By Gage Skidmore from Peoria, AZ, United States of America (Donald Trump) [CC BY-SA 2.0], via Wikimedia Commons

By Gage Skidmore from Peoria, AZ, United States of America (Donald Trump) [CC BY-SA 2.0], via Wikimedia Commons

The trip to Saudi will be followed by a trip to Israel and a visit to the Vatican – all three will have important implications for Trump.
Donald Trump is set to give a speech against radical Islam and the need to fight against extremists in Saudi Arabia. The U.S. President’s “inspiring yet direct” speech will be delivered in the presence of over 50 leaders gathered for an afternoon lunch. The leaders are going to be from countries with mostly Muslim majorities.

The speech in Saudi Arabia will be the first as a part of his first overseas trip after coming to power. The Saudi Arabia visit will be followed by a day in Israel, after which he will travel to the Vatican to visit the pope, and from then on, he will proceed for the NATO meeting in Sicily.

White House National Security adviser H.R. McMaster said the aim of this meeting is to “unite the broader Muslim world against common enemies of all civilization and to demonstrate America’s commitment to our Muslim partners.” He also revealed that the president would be meeting the ruler of Saudi Arabia, Salman bin Abdulaziz for coffee and also take part in the inauguration of a center which will focus on fighting radicalism and promoting moderation. He added that by establishing the center, Saudi Arabia has shown it is a partner of the U.S. in the fight against extremism and against fundamentalists “who adopt a perverted interpretation of religion to advance their criminal and political agendas."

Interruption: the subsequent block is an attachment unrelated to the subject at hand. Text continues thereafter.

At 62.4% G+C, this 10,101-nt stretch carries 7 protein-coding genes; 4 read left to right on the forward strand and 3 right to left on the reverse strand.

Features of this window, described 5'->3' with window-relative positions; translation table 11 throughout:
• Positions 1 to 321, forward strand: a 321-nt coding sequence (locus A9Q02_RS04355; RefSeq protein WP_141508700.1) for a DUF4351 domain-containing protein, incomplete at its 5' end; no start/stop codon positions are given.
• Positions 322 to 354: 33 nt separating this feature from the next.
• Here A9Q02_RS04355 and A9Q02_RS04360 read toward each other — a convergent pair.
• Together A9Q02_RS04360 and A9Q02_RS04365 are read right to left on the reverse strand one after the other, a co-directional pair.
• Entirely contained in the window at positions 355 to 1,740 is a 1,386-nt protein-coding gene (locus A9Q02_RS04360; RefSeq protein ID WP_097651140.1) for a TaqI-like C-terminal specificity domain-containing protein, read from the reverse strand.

Trump’s speech will be an interesting event because of the prior speeches he has made on Islam and also the ban that he recently instituted on the entry of immigrants from seven Muslim-majority countries. Until now, the president has been perceived as someone who is very much against Islam. Now that he is indicating that Muslims can be U.S. partners in fighting against radicalism, it will be interesting to note how his address will be received, both by Muslims, as well as by his supporters in the U.S.

The president’s visit to the pope will be another interesting event, especially because of the differences between the two. Trump’s initial plan did not even involve visiting the pope, although he was scheduled to attend the NATO meeting in Sicily.

The visit to Israel will include praying at the Western Wall, sources reveal. However, back home, anti-Semitism is on a sharp rise and Trump is not very popular among Jews.

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